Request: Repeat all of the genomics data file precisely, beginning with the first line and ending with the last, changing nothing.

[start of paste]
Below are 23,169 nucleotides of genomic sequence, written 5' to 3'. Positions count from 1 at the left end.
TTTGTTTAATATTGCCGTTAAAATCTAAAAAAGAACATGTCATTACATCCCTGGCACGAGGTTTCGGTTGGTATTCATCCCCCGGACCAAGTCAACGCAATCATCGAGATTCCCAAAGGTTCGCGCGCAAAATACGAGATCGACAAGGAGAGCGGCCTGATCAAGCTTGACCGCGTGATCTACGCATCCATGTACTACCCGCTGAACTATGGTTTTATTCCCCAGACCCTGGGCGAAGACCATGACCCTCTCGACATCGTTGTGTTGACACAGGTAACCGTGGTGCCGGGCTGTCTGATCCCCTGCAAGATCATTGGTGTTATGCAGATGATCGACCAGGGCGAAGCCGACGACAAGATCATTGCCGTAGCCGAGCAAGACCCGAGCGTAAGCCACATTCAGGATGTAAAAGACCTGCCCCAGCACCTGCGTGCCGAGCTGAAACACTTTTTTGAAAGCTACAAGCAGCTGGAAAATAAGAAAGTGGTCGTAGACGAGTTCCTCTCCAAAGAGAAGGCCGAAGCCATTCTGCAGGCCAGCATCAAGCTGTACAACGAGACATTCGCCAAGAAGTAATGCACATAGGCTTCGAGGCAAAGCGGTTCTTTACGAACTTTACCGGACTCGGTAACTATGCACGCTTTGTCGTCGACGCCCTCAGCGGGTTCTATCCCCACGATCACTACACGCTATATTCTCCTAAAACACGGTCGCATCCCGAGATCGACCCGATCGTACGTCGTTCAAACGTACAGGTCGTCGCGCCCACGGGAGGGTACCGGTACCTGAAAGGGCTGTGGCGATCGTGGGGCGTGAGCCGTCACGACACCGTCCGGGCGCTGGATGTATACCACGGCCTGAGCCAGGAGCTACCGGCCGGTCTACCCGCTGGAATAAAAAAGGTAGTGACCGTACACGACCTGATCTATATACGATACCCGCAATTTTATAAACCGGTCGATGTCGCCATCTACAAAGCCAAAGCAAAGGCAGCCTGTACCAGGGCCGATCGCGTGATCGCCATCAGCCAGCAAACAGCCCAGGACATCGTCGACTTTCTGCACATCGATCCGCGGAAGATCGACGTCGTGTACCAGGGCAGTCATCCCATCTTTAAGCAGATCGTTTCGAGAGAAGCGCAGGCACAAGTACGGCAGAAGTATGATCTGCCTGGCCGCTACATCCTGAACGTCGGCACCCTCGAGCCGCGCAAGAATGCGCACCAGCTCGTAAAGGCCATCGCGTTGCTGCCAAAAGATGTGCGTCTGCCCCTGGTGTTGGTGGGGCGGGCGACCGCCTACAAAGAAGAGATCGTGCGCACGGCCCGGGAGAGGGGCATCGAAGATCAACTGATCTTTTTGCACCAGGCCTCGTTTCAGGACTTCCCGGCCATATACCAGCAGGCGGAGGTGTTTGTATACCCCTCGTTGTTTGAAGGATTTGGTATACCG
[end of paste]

Below are 23,169 nucleotides of genomic sequence, written 5' to 3'. Positions count from 1 at the left end.
TTTGTTTAATATTGCCGTTAAAATCTAAAAAAGAACATGTCATTACATCCCTGGCACGAGGTTTCGGTTGGTATTCATCCCCCGGACCAAGTCAACGCAATCATCGAGATTCCCAAAGGTTCGCGCGCAAAATACGAGATCGACAAGGAGAGCGGCCTGATCAAGCTTGACCGCGTGATCTACGCATCCATGTACTACCCGCTGAACTATGGTTTTATTCCCCAGACCCTGGGCGAAGACCATGACCCTCTCGACATCGTTGTGTTGACACAGGTAACCGTGGTGCCGGGCTGTCTGATCCCCTGCAAGATCATTGGTGTTATGCAGATGATCGACCAGGGCGAAGCCGACGACAAGATCATTGCCGTAGCCGAGCAAGACCCGAGCGTAAGCCACATTCAGGATGTAAAAGACCTGCCCCAGCACCTGCGTGCCGAGCTGAAACACTTTTTTGAAAGCTACAAGCAGCTGGAAAATAAGAAAGTGGTCGTAGACGAGTTCCTCTCCAAAGAGAAGGCCGAAGCCATTCTGCAGGCCAGCATCAAGCTGTACAACGAGACATTCGCCAAGAAGTAATGCACATAGGCTTCGAGGCAAAGCGGTTCTTTACGAACTTTACCGGACTCGGTAACTATGCACGCTTTGTCGTCGACGCCCTCAGCGGGTTCTATCCCCACGATCACTACACGCTATATTCTCCTAAAACACGGTCGCATCCCGAGATCGACCCGATCGTACGTCGTTCAAACGTACAGGTCGTCGCGCCCACGGGAGGGTACCGGTACCTGAAAGGGCTGTGGCGATCGTGGGGCGTGAGCCGTCACGACACCGTCCGGGCGCTGGATGTATACCACGGCCTGAGCCAGGAGCTACCGGCCGGTCTACCCGCTGGAATAAAAAAGGTAGTGACCGTACACGACCTGATCTATATACGATACCCGCAATTTTATAAACCGGTCGATGTCGCCATCTACAAAGCCAAAGCAAAGGCAGCCTGTACCAGGGCCGATCGCGTGATCGCCATCAGCCAGCAAACAGCCCAGGACATCGTCGACTTTCTGCACATCGATCCGCGGAAGATCGACGTCGTGTACCAGGGCAGTCATCCCATCTTTAAGCAGATCGTTTCGAGAGAAGCGCAGGCACAAGTACGGCAGAAGTATGATCTGCCTGGCCGCTACATCCTGAACGTCGGCACCCTCGAGCCGCGCAAGAATGCGCACCAGCTCGTAAAGGCCATCGCGTTGCTGCCAAAAGATGTGCGTCTGCCCCTGGTGTTGGTGGGGCGGGCGACCGCCTACAAAGAAGAGATCGTGCGCACGGCCCGGGAGAGGGGCATCGAAGATCAACTGATCTTTTTGCACCAGGCCTCGTTTCAGGACTTCCCGGCCATATACCAGCAGGCGGAGGTGTTTGTATACCCCTCGTTGTTTGAAGGATTTGGTATACCG